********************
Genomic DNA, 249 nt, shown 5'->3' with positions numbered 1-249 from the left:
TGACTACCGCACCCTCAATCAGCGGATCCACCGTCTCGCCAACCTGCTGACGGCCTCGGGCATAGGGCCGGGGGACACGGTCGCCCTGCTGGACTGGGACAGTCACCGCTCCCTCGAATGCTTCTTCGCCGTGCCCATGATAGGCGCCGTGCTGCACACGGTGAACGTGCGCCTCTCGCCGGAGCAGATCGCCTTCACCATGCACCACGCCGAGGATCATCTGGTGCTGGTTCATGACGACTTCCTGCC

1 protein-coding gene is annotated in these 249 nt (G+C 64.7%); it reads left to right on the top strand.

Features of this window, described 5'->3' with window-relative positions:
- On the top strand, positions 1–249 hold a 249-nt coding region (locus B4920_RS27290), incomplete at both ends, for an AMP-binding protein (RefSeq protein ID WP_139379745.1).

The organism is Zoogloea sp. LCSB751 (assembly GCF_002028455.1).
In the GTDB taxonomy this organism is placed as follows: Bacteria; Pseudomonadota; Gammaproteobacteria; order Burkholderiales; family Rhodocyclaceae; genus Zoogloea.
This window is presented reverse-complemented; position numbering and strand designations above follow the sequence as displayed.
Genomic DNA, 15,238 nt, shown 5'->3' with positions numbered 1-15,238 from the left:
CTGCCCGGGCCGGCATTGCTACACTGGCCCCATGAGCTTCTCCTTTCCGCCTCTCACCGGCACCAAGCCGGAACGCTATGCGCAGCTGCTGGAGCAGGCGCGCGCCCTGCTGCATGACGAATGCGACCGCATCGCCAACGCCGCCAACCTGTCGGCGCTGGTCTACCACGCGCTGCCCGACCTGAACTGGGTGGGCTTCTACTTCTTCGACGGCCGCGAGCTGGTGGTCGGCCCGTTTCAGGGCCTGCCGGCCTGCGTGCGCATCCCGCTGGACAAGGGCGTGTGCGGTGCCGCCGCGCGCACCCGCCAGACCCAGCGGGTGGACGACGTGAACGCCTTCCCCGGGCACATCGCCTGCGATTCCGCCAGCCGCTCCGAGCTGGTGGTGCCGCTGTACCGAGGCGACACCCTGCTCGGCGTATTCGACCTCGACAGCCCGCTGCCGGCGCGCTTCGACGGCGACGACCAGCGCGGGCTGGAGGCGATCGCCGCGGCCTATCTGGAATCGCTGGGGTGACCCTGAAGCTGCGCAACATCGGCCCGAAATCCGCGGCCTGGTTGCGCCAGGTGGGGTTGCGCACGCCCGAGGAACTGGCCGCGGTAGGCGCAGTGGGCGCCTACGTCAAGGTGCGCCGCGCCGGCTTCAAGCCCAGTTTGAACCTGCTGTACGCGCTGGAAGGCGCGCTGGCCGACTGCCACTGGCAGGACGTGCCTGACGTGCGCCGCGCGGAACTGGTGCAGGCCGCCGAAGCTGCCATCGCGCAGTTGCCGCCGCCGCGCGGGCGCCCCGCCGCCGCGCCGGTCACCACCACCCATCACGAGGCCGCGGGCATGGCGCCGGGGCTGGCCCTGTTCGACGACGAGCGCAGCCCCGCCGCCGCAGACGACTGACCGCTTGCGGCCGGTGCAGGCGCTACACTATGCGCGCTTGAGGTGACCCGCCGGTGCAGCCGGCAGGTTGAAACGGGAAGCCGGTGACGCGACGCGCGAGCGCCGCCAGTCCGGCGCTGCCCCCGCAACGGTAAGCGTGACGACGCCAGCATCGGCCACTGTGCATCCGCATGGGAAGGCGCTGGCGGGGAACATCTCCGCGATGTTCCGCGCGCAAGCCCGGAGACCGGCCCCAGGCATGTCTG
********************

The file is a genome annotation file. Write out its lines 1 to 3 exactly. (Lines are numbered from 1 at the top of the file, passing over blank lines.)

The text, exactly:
Genomic DNA, 249 nt, shown 5'->3' with positions numbered 1-249 from the left:
TGACTACCGCACCCTCAATCAGCGGATCCACCGTCTCGCCAACCTGCTGACGGCCTCGGGCATAGGGCCGGGGGACACGGTCGCCCTGCTGGACTGGGACAGTCACCGCTCCCTCGAATGCTTCTTCGCCGTGCCCATGATAGGCGCCGTGCTGCACACGGTGAACGTGCGCCTCTCGCCGGAGCAGATCGCCTTCACCATGCACCACGCCGAGGATCATCTGGTGCTGGTTCATGACGACTTCCTGCC

1 protein-coding gene is annotated in these 249 nt (G+C 64.7%); it reads left to right on the top strand.